The New Zealand Railways Magazine, Volume 14, Issue 8 (November 1939)
Historic Cape Foulwind — When Te Rauparaha Paddled Down From Kapiti
It was in 1642, when Tasman's stately ship was making its way across the ocean, that the famous Dutchman sighted in the distance what appeared to be a faint, dark line etched against the horizon. He set his course towards it, and in a few hours beheld the precipitous cliffs, jutting out defiantly to the sea which Captain Cook, more than a century later, was to name Cape Foulwind. Thus this historic spot has the distinction of being the first part of New Zealand to be seen by a white man, and also of having been named by Cook.
The wily old Te Rauparaha knew Cape Foulwind well, for his party sailed down in canoes from the stronghold on Kapiti. And his coming, feared and dreaded, was watched for by the local Maoris from the high point at Tauranga Bay, three miles to the south. This picturesque bay with its three great hills, guarding the entrance like sentinels, its lovely background of green paddocks, bush-covered hills, often resounded to fierce battle cries, while its smooth sands were often stained with the blood of Te Rauparaha's victims. Numerous weapons and relics found in the vicinity testify to the truth of the various tales concerning these tribal wars.
Cape Foulwind was well-known to the early sealing and whaling parties, and the Steeples, or Black Rocks, were visited as far back as 1836. Many hairraising stones are told of the adventures of some of these, in particular of Thoms and Green, who were among the first parties.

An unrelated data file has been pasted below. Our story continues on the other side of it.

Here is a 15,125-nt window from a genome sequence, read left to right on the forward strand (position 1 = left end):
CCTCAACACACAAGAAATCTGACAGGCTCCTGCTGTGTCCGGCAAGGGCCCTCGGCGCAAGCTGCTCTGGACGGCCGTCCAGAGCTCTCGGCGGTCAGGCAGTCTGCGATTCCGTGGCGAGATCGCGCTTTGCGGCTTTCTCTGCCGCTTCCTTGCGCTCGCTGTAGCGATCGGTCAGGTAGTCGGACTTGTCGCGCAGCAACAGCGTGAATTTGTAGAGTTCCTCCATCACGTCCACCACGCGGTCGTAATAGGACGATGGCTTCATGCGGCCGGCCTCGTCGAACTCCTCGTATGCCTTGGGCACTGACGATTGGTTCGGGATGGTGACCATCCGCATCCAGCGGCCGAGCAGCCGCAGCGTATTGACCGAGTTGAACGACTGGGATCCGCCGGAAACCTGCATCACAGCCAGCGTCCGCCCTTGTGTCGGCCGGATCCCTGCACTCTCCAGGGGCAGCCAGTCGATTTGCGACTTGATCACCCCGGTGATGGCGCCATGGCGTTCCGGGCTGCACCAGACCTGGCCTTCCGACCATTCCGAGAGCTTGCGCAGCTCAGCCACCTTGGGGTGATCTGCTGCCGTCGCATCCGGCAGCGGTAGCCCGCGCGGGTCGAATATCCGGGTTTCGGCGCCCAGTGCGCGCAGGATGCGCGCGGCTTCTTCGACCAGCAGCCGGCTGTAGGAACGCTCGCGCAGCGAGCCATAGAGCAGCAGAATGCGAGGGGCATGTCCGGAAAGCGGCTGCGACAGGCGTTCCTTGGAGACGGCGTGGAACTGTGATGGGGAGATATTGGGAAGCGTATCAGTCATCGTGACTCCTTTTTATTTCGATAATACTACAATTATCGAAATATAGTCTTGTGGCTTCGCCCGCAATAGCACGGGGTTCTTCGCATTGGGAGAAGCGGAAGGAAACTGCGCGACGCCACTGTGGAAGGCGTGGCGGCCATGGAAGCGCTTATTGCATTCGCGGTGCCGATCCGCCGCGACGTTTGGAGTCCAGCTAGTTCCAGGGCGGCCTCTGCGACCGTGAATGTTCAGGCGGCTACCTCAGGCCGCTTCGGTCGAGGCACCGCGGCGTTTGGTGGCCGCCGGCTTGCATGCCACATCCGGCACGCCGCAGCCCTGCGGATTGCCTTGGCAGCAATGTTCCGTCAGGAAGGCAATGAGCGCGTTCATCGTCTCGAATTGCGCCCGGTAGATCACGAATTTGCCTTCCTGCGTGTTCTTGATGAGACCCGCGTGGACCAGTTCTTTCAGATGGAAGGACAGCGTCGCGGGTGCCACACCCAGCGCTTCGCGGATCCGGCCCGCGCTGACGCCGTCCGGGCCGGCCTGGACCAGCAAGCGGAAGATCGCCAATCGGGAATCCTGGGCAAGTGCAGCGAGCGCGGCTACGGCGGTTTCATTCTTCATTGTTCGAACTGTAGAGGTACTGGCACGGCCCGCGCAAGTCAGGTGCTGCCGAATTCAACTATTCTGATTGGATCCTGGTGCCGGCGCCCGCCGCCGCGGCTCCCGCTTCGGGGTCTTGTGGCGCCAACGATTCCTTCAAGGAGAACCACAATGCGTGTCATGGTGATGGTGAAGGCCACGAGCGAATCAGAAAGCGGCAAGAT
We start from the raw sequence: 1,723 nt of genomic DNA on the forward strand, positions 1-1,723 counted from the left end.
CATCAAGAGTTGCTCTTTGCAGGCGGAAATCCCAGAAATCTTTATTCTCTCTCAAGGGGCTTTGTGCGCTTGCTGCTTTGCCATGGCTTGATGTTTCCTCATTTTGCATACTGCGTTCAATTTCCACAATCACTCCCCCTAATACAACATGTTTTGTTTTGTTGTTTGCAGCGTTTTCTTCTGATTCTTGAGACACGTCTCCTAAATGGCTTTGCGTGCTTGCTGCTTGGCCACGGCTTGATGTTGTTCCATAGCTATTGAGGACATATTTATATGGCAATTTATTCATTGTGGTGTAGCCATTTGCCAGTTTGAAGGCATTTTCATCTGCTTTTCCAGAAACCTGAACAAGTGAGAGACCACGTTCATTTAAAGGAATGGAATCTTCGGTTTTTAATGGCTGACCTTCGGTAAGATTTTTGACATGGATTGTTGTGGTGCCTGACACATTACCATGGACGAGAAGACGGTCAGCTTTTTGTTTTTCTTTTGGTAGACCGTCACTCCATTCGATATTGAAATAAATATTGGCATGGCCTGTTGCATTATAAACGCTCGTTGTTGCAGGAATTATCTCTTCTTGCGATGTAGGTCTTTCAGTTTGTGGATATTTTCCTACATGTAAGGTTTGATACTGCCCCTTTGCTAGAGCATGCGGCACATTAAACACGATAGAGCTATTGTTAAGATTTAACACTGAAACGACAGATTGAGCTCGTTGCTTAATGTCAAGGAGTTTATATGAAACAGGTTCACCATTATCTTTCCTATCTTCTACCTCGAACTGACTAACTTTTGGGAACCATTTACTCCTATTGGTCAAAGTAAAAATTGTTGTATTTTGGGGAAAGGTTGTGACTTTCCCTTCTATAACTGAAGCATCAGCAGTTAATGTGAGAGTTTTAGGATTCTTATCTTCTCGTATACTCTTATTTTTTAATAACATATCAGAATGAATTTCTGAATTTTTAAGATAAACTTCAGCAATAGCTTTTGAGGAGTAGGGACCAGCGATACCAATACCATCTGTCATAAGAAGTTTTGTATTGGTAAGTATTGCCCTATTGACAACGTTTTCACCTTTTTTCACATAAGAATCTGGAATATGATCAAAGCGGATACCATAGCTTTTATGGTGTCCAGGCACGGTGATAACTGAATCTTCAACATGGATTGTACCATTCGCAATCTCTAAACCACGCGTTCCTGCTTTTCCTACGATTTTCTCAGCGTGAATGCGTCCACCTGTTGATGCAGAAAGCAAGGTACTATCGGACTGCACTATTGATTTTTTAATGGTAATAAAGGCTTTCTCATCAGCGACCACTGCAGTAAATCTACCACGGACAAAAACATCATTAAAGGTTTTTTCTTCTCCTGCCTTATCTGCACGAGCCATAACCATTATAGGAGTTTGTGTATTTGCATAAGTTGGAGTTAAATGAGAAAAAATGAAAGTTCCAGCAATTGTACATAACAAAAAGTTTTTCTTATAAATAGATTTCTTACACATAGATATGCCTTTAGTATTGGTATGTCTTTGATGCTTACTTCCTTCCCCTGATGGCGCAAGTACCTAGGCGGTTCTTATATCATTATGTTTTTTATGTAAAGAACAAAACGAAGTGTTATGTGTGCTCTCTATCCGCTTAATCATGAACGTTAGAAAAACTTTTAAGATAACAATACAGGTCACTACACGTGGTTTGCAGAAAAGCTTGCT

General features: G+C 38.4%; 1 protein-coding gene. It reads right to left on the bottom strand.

It was from the mouth of the Buller to the Cape and then down the beach, and across the Totara river, that the pioneers journeyed to Charleston in their sulkies, spring carts or drays, or leading their dejected pack-horses. The Totara was often in a treacherous mood and it required a skilled horseman to make the crossing. Mention of the Totara brings to mind the name of Nicholas Bebil, a pioneer of the locality, who lived near the mouth of the river for many years, and won the respect and admiration of all because of his upright character and warmhearted hospitality. After the death of his wife, Nicholas decided to return to his own land, Greece, but on arrival found that his relatives were dead, and that he had all but forgotten his native tongue, so after only a short absence, he came back to die in the country of his adoption. In the accompanying photograph “old Nich” as he was affectionately called, can be seen on the extreme right. It was his custom to go bare-footed.